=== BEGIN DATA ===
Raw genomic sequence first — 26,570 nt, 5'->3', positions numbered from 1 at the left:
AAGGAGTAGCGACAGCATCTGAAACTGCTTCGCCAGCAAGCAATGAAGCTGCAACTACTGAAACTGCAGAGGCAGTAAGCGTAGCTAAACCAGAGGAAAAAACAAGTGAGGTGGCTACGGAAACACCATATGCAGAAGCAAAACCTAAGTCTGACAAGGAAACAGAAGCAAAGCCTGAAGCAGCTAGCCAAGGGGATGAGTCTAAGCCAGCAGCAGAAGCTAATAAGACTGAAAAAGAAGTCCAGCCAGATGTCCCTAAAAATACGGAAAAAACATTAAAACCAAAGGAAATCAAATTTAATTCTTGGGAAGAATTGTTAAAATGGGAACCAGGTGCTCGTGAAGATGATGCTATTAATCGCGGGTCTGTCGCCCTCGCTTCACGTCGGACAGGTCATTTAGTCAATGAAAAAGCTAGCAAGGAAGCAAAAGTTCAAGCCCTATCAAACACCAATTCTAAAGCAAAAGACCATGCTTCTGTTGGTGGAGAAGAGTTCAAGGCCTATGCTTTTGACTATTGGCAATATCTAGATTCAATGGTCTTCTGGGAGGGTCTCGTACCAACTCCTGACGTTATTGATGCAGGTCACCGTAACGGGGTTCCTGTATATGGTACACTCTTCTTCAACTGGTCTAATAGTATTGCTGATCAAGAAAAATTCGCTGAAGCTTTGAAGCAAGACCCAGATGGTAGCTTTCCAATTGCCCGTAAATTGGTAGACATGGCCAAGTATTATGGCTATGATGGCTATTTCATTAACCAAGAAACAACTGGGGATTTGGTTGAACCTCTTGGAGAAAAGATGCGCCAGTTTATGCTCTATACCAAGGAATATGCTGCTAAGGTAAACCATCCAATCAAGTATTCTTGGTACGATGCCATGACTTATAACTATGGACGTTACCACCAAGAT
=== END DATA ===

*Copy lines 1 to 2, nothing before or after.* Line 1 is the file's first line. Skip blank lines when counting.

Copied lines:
Raw genomic sequence first — 26,570 nt, 5'->3', positions numbered from 1 at the left:
AAGGAGTAGCGACAGCATCTGAAACTGCTTCGCCAGCAAGCAATGAAGCTGCAACTACTGAAACTGCAGAGGCAGTAAGCGTAGCTAAACCAGAGGAAAAAACAAGTGAGGTGGCTACGGAAACACCATATGCAGAAGCAAAACCTAAGTCTGACAAGGAAACAGAAGCAAAGCCTGAAGCAGCTAGCCAAGGGGATGAGTCTAAGCCAGCAGCAGAAGCTAATAAGACTGAAAAAGAAGTCCAGCCAGATGTCCCTAAAAATACGGAAAAAACATTAAAACCAAAGGAAATCAAATTTAATTCTTGGGAAGAATTGTTAAAATGGGAACCAGGTGCTCGTGAAGATGATGCTATTAATCGCGGGTCTGTCGCCCTCGCTTCACGTCGGACAGGTCATTTAGTCAATGAAAAAGCTAGCAAGGAAGCAAAAGTTCAAGCCCTATCAAACACCAATTCTAAAGCAAAAGACCATGCTTCTGTTGGTGGAGAAGAGTTCAAGGCCTATGCTTTTGACTATTGGCAATATCTAGATTCAATGGTCTTCTGGGAGGGTCTCGTACCAACTCCTGACGTTATTGATGCAGGTCACCGTAACGGGGTTCCTGTATATGGTACACTCTTCTTCAACTGGTCTAATAGTATTGCTGATCAAGAAAAATTCGCTGAAGCTTTGAAGCAAGACCCAGATGGTAGCTTTCCAATTGCCCGTAAATTGGTAGACATGGCCAAGTATTATGGCTATGATGGCTATTTCATTAACCAAGAAACAACTGGGGATTTGGTTGAACCTCTTGGAGAAAAGATGCGCCAGTTTATGCTCTATACCAAGGAATATGCTGCTAAGGTAAACCATCCAATCAAGTATTCTTGGTACGATGCCATGACTTATAACTATGGACGTTACCACCAAGAT